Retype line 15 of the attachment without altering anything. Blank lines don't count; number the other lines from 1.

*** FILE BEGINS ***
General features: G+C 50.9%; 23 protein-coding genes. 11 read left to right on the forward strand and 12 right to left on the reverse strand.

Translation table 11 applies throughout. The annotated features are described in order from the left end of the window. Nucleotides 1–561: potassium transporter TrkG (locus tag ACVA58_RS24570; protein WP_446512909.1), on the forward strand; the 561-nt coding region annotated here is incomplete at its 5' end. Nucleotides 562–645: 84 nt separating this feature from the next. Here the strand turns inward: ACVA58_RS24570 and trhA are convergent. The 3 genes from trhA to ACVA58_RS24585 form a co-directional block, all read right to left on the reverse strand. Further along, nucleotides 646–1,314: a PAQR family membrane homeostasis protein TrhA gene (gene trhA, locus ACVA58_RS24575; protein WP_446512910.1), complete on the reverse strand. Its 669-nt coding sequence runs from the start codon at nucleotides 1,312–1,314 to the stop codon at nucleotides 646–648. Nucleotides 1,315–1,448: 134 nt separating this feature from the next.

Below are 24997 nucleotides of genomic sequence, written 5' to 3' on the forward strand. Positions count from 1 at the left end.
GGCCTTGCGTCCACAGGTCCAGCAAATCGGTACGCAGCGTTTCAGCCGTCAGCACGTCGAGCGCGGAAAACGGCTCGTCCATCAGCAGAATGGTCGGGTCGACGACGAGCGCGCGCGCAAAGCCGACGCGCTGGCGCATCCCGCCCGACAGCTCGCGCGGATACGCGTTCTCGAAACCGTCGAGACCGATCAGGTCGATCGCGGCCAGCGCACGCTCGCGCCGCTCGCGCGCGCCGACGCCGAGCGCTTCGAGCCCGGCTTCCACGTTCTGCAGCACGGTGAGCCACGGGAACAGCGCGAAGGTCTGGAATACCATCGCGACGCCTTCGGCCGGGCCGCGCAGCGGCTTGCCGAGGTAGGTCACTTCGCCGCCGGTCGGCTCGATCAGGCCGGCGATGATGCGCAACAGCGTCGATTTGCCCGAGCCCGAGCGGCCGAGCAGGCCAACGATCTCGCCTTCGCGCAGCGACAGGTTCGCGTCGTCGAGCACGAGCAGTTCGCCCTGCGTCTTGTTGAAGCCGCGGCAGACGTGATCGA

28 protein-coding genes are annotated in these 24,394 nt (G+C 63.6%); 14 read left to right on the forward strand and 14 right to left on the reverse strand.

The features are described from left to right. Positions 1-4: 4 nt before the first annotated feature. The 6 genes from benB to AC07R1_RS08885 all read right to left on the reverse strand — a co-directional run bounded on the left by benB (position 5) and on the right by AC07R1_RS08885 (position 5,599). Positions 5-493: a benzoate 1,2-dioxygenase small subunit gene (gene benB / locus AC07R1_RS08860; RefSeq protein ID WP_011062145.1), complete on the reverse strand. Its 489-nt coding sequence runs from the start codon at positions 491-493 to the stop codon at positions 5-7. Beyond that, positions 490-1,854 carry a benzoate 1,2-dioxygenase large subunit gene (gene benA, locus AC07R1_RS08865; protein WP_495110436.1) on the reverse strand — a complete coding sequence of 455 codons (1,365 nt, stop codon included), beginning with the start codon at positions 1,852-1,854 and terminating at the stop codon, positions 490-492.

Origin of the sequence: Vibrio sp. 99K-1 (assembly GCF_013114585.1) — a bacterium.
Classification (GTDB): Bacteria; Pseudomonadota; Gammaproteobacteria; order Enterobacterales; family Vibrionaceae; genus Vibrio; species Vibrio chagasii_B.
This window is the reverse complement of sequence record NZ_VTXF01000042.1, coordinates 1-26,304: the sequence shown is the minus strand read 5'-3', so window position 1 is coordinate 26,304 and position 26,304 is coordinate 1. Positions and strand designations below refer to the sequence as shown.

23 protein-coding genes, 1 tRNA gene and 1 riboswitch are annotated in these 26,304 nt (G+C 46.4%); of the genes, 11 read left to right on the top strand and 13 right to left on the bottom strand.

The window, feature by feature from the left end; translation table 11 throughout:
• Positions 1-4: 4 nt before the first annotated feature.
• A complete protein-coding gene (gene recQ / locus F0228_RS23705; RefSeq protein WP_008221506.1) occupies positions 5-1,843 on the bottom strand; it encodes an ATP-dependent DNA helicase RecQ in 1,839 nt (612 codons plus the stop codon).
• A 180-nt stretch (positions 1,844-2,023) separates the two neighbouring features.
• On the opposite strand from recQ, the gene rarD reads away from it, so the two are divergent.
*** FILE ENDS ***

• On the opposite strand from recQ, the gene rarD reads away from it, so the two are divergent.